A retired general who supports “Don’t Ask, Don’t Tell” recently apologized for remarks blaming gays in the Dutch military for a Bosnian massacre — although one blogger is questioning whether the officer is in fact taking back his words.
In a March 29 letter obtained by DC Agenda and other media outlets, retired Marine Corps Gen. John Sheehan says he’s sorry for testifying before the Senate that open service in the Dutch military contributed to Srebrenica massacre in 1995.
During testimony earlier this month, Sheehan said he heard from Dutch chief-of-staff General Henk van den Breemen of the Royal Dutch Marine Corps that allowing gays to serve openly in the Dutch military — which he called part of the liberalization of the country’s armed forces — contributed to the inability of the Netherlands to prevent the execution of more than 8,000 Muslim men and boys during the massacre.
But in the letter to van den Breeman, Sheehan acknowledges he mistated before the committee the Dutch official’s understanding of the situation and apologizes.
“I am sorry that my recent public recollection of those discussions of 15 years ago inaccurately reflected your thinking on some specific social issues in the military,” Sheehan writes. “It is also regrettable that I allowed you to be pulled into a public debate.”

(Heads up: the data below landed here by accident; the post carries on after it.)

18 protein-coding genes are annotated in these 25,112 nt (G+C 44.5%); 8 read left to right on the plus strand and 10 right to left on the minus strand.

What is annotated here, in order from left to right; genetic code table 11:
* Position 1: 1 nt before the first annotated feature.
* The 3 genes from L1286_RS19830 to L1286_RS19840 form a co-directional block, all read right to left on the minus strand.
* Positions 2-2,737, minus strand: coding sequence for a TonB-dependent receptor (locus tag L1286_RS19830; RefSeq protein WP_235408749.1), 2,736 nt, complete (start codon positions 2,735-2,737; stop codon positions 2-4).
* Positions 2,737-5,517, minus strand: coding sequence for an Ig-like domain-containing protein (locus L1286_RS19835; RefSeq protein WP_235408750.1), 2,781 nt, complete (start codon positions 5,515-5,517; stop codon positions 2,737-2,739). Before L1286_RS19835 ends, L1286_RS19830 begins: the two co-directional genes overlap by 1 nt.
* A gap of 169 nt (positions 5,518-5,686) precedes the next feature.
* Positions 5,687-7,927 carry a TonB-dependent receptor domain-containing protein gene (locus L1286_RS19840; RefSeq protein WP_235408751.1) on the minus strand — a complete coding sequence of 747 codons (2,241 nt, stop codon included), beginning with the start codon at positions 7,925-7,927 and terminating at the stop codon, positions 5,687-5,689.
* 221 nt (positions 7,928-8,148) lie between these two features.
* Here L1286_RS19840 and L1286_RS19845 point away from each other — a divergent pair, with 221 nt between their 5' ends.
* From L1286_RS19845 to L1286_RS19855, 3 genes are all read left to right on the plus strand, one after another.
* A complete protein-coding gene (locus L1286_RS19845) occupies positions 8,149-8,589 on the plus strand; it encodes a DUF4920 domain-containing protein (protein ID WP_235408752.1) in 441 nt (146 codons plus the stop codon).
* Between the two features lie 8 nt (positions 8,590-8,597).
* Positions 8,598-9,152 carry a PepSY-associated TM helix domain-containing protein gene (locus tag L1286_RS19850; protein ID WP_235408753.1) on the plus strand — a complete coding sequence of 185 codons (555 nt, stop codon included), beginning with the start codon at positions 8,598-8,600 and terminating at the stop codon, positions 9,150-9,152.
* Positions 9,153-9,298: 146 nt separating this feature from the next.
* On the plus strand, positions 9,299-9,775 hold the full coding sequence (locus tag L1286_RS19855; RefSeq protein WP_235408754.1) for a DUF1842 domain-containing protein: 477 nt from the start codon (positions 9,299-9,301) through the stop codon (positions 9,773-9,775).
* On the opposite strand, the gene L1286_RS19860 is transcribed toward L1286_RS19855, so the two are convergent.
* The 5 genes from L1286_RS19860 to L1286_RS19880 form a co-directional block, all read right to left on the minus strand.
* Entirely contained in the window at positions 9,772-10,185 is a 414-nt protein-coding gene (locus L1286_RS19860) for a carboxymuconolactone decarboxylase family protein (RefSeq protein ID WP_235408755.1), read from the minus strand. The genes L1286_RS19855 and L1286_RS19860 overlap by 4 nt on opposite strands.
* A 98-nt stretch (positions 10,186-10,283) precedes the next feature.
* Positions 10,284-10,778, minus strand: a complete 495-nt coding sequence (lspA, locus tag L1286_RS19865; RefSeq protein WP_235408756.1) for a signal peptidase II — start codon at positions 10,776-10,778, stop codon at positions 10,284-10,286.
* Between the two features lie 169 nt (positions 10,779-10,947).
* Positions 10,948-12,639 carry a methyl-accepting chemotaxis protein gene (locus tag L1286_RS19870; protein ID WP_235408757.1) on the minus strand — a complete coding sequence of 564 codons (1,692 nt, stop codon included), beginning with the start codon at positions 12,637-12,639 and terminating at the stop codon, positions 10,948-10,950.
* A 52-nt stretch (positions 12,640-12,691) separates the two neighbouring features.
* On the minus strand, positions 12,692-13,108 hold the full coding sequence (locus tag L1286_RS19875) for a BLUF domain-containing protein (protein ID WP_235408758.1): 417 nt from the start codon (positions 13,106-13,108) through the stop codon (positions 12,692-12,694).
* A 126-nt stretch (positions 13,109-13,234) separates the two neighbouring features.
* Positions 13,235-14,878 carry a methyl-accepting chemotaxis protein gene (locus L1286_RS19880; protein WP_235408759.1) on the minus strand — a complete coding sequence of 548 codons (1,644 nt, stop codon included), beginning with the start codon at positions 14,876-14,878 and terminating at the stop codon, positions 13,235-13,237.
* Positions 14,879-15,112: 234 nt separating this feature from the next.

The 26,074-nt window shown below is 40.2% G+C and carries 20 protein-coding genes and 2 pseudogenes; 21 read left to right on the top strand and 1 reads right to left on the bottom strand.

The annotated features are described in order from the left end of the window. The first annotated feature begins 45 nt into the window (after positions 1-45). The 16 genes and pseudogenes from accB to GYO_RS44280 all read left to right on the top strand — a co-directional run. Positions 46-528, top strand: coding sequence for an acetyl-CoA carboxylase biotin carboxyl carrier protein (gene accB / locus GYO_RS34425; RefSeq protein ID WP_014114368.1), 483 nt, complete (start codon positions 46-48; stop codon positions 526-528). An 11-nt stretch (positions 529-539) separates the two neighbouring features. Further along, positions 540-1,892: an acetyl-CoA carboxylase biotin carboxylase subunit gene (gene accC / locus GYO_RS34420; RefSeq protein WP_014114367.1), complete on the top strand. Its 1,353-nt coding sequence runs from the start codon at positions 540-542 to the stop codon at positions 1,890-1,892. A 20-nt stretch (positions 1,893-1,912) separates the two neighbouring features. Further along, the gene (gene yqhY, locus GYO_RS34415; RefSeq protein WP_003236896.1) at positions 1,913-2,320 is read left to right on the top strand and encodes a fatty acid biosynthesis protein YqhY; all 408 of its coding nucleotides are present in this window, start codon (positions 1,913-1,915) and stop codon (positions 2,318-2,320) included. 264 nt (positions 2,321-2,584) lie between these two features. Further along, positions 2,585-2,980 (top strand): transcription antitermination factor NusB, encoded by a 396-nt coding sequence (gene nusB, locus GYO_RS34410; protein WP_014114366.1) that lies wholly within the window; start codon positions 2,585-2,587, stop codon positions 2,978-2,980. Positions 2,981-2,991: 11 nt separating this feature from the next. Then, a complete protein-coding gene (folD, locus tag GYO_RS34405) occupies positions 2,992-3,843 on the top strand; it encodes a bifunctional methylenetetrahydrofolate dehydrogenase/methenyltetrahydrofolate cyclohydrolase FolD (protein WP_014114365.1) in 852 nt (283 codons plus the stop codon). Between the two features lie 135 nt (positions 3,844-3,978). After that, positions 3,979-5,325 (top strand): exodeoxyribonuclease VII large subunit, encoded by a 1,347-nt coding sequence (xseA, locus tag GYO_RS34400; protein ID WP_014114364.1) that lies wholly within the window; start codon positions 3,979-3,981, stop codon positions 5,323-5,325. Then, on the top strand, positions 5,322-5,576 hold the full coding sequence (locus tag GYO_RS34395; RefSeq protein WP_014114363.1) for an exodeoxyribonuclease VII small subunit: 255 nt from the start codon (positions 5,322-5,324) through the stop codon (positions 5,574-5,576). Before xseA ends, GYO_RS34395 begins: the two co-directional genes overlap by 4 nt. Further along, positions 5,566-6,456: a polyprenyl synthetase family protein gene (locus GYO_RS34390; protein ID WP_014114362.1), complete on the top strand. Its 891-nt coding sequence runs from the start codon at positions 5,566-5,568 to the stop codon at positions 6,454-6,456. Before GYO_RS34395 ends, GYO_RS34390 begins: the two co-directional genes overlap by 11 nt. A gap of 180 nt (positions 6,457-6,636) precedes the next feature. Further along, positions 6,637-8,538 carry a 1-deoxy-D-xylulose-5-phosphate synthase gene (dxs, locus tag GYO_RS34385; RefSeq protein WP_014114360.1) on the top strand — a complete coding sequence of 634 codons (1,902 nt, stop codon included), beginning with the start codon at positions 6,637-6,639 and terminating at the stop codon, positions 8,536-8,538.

Sheehan also writes he doesn’t believe Srebrenica was “the fault of the individual soldiers” serving in the Dutch military at the time.
“Unfortunately, the rules of engagement were developed by a political system with conflicting priorities and an ambivalent understanding of how to use the military,” he said. “As we know, the consequences of those compromises were devastating.”
A number of media outlets reported the letter means Sheehan has apologized for his testimony, but Jim Burroway, editor of Box Turtle Bulletin, questioned whether the general is in fact retracting his statement.
This is a climbdown from Sheehan’s placing blame on individual gay soldiers in Srebrenica, but it is not a complete disavowal of Sheehan’s position. In this letter, he now shifts his blame to “a political system with conflicting priorities and an ambivalent understanding of how to use the military.” This echoes accusations hurled by opponents to DADT that allowing soldiers to serve with honesty and integrity — two core values of all branches of the armed services — somehow represents a political meddling in the conduct of military affairs. (I would also hasten to add that civilian control of the military is also a core value insisted upon by our founding fathers and enshrined in the U.S. Constitution.) So while media outlets and DADT repeal advocates may celebrate over this climb-down, I have a feeling that Sheehan’s position hasn’t changed one bit.